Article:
Get our newsletters

Operation Christmas Child offers aid from angels in disguise

Posted

Americans often tend to take everything for granted: education, freedom, and the roof on top of their heads.
But for other children around the world, children who struggle to find three square meals a day, children who are so withheld from an education that they are perturbed by a mechanical pencil, children who do not even realize the magnitude of the opportunities they are restricted from, living in America would be synonymous with heaven.
Operation Christmas Child, a branch of the multinational nonprofit organization Samaritan’s Purse, is a group that strives to minimize the barriers that children in third world countries encounter by providing them with annual shoeboxes filled with school supplies, hygiene kits, and toys.
The organization, which was founded in 1993 by a man from Wales and then adopted by Samaritan’s Purse, has helped more than 188 million children across more than 170 countries and territories throughout the world.
People in communities are asked to stock shoe boxes with supplies, which are then secured at a designated drop-off location coordinated by an extensive network of area and regional coordinators. After processing the boxes to ensure that all of the contents are safe for travel overseas, the boxes are then shipped to third world countries where Samaritan’s Purse regional leaders oversee their distribution among underserved communities to children aged from 2 to 14.
“We want to share God’s love with these children,” said Amy Shaw, who, along with her husband, William, is a regional coordinator for the eastern Pennsylvania area. “When they get a shoe box, they think, ‘Who is this person who loves me so much to give me this?’”
Although filling shoeboxes with goodies requires such a small effort from the gift givers, the area coordinators and teams as well as the regional heads who supervise the process must execute the processes with perfection to regulate the collection and distribution.
“In America alone, there are over 4,000 drop-off locations,” said the Shaws. “Missions to make boxes go out to girl scouts, boy scouts, churches, community organizations, anywhere we can get the word out,” they say.
Teams from the USA, Great Britain, Spain, Germany, New Zealand, Finland, South Korea, Switzerland, and many more work codependently to enable the success of such an intricate intercontinental exchange.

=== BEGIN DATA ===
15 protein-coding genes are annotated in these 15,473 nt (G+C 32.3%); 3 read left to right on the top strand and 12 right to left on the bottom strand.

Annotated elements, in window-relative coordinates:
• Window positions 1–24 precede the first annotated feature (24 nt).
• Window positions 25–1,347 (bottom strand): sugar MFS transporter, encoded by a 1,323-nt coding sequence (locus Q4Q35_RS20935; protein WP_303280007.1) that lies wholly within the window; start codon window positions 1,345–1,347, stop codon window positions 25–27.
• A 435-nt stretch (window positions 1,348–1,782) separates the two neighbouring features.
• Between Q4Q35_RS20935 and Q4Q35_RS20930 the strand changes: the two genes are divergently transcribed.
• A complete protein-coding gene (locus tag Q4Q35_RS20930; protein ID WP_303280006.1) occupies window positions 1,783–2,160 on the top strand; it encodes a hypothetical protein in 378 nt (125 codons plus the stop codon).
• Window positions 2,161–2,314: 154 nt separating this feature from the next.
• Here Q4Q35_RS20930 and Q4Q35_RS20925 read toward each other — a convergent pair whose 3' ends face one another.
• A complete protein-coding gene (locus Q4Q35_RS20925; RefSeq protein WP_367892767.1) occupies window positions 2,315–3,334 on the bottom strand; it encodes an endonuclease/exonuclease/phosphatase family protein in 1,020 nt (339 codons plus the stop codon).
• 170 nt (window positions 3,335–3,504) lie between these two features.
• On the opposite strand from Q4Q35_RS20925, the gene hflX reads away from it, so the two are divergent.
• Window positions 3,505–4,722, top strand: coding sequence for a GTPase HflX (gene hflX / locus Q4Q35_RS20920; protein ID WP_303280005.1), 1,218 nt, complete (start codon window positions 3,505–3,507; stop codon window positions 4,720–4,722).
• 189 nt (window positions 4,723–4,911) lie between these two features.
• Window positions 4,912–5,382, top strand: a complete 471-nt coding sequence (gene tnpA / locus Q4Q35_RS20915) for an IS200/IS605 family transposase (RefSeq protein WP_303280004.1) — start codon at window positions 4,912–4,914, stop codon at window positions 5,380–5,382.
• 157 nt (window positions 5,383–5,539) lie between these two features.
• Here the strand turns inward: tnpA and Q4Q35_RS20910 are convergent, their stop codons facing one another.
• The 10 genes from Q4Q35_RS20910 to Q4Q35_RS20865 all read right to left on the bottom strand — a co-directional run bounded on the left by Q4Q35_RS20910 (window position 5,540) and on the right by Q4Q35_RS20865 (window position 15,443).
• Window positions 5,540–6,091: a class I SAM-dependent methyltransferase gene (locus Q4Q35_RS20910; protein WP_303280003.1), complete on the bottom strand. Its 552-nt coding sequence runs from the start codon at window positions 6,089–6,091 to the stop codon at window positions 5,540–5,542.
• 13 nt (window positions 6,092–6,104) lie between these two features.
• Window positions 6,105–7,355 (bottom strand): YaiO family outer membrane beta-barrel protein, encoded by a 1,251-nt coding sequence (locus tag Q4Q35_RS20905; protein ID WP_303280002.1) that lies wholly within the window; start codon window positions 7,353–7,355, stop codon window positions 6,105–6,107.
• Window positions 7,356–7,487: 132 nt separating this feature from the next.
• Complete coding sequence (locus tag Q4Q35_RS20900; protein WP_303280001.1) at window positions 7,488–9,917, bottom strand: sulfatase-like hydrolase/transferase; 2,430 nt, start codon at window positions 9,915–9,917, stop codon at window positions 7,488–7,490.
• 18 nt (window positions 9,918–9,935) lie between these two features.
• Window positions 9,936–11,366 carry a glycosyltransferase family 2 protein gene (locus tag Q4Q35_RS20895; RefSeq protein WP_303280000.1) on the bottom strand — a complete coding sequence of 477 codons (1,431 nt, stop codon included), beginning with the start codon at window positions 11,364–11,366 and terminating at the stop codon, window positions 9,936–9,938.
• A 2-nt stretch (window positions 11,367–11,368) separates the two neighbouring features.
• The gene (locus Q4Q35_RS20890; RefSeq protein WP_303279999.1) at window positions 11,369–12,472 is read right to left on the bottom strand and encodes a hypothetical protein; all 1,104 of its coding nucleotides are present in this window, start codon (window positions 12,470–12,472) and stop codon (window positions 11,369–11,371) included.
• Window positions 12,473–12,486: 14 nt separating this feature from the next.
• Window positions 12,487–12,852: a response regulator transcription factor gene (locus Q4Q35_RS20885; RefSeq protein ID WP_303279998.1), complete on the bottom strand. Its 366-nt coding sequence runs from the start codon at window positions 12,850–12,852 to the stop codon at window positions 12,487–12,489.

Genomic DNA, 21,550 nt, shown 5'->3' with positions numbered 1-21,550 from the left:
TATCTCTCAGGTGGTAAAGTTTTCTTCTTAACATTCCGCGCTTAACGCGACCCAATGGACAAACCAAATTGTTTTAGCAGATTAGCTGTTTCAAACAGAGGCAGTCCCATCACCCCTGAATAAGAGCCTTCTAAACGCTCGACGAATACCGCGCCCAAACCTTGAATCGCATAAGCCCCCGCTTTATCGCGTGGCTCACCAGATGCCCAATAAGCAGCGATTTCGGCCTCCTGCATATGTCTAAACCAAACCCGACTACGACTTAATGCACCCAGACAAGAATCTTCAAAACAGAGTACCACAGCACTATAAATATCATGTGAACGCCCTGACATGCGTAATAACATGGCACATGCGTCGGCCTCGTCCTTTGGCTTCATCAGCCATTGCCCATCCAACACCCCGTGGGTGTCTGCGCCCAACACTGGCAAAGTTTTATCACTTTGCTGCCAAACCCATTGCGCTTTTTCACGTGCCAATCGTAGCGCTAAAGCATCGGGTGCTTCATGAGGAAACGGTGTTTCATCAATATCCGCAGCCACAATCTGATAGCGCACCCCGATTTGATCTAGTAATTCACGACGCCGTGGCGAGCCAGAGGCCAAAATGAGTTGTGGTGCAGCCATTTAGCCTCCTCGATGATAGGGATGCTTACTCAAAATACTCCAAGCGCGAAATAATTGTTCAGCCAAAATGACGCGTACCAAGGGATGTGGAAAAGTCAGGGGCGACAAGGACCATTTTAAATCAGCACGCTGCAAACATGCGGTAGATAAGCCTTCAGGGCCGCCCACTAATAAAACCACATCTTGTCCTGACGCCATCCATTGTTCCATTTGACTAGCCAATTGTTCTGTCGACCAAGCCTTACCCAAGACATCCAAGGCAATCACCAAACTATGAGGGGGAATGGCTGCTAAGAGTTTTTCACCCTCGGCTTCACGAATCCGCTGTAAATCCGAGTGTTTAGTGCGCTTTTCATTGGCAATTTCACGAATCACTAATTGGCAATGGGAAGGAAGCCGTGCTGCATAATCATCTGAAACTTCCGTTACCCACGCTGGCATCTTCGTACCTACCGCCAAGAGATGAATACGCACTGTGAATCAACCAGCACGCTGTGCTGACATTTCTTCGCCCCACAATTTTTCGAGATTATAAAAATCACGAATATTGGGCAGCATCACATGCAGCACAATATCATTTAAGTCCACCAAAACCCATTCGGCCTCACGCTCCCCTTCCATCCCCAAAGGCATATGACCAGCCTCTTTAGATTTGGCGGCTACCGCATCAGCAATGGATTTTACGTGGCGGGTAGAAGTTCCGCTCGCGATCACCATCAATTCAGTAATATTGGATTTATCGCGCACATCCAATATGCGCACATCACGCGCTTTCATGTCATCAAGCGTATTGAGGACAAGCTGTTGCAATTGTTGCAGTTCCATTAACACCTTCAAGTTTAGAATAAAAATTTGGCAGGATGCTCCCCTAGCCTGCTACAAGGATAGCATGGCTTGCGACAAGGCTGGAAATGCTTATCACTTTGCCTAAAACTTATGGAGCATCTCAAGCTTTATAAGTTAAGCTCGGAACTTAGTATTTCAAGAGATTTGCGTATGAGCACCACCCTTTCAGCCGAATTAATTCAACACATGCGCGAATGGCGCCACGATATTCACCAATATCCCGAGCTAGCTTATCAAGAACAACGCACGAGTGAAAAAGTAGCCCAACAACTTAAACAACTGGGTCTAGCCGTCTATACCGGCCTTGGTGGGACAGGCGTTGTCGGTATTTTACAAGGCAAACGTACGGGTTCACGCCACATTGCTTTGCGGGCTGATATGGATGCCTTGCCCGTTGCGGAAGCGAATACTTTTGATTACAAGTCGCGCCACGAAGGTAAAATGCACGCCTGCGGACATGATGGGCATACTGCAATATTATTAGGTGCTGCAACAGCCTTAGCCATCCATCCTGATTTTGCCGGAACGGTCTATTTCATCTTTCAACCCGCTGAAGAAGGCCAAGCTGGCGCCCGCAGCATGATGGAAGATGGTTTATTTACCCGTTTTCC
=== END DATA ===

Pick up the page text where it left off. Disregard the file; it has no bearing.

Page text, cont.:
But, if the 188 million children are any indication, their efforts have come to fruition. Even in turbulent times such as this one, Operation Christmas Child has not allowed the temerity induced by the pandemic to overcome their decades of work, collecting over 9.1 million shoe boxes in 2020.

Operation Christmas Child needs the help of the community this year to surpass the number of shoe boxes they collected last year. This year, the drop-off time period for the shoe boxes is between Nov. 15 and 22, and the collection locations for each county will be available at samaritanspurse.org around mid-October.
The area community is heavily invested in promoting OCC. A packing party for shoe boxes will be held at a Hatboro church on Oct. 16, and Chick-fil-A has garnered attention for OCC by giving customers coupons if they bring in supplied shoeboxes.
“We encourage people to put items in the shoeboxes that aren’t war-related or used,” said the Shaws. “We wouldn’t want to invoke any bad memories for the gift recipients.”
The Shaws suggest packing the shoeboxes with items that children would enjoy, and no liquids or glass because of the precarious nature entailed by overseas travel.
“We want them to open the gift box and say ‘Wow!’” said William Shaw.
An organization as multifaceted as this one also demands innovative, dynamic minds to continue the work of the Shaws and the many, many others who have dedicated their time to uplifting humanity. On Sept. 10 and 11, OCC will hold leadership conferences for community members who are interested in taking a more active role in the organization. Sign up is on the OCC website.
The Shaws, who have been giving a great deal of time to OCC since 1998, have been profoundly impacted by the beauty of the organization.
“I remember the happiness of a child when she first received a shoe box, said William Shaw, of a time when he attended the distribution of shoe boxes in Honduras and Paraguay. “I thought she was crying, but I realized that it was her mother, who was overcome with emotion about her child’s blessing.”
“We had always been heavily involved in OCC. But when Will retired at 58, we thought, what can we do that can be eternal and that we are passionate about? And we thought, OCC!” said Amy Shaw. “We don’t know who they are, we don’t know where they are, but we want these kids to know that there are people out there who love them.”
The benevolence of Operation Christmas Child has touched the hearts of many. And with your help in the 2021 OCC collection, it can continue to uplift humanity for generations to come. Contact occphilly@aol.com or call 484-716-9874 with any questions.


X